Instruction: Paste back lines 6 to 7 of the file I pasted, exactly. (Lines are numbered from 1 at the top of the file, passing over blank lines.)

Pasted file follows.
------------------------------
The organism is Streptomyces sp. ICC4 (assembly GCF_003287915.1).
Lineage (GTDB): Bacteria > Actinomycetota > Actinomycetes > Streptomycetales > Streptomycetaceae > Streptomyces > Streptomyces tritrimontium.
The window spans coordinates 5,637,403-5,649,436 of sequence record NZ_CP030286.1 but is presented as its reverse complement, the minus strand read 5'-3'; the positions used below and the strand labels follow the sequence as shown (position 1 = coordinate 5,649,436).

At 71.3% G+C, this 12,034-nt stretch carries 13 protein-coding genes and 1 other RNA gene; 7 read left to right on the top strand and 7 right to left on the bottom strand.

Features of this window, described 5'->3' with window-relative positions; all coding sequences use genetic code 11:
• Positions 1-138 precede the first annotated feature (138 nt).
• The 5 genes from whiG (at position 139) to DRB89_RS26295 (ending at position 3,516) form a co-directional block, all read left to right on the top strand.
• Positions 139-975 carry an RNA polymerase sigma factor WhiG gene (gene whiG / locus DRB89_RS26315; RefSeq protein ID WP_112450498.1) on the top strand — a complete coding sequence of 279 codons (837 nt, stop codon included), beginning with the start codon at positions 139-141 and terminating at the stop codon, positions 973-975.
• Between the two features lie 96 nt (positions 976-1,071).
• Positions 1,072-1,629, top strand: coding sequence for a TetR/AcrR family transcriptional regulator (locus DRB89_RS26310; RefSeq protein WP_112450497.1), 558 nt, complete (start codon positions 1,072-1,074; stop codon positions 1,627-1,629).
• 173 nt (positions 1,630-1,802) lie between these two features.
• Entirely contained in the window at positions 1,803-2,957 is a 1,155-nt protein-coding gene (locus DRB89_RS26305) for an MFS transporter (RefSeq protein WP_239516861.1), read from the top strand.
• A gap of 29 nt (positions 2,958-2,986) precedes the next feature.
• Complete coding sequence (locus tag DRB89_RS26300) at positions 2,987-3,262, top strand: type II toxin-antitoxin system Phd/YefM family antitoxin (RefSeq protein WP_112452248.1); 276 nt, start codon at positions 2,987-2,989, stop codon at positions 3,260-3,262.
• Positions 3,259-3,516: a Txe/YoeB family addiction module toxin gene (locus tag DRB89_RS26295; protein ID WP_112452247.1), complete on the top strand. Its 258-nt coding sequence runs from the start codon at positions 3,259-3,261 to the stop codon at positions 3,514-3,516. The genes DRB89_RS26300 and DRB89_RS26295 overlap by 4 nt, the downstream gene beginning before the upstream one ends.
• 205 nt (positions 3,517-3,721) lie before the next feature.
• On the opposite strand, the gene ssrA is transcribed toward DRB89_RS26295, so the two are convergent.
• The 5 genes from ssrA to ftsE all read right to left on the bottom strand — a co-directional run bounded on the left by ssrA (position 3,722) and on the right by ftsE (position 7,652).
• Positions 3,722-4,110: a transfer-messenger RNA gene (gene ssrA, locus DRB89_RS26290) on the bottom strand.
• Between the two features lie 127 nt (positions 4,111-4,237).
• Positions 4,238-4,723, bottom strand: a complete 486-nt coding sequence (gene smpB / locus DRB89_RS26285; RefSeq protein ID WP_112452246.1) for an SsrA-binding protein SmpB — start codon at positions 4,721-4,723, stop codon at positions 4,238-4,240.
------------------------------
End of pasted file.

• Positions 1-138 precede the first annotated feature (138 nt).
• The 5 genes from whiG (at position 139) to DRB89_RS26295 (ending at position 3,516) form a co-directional block, all read left to right on the top strand.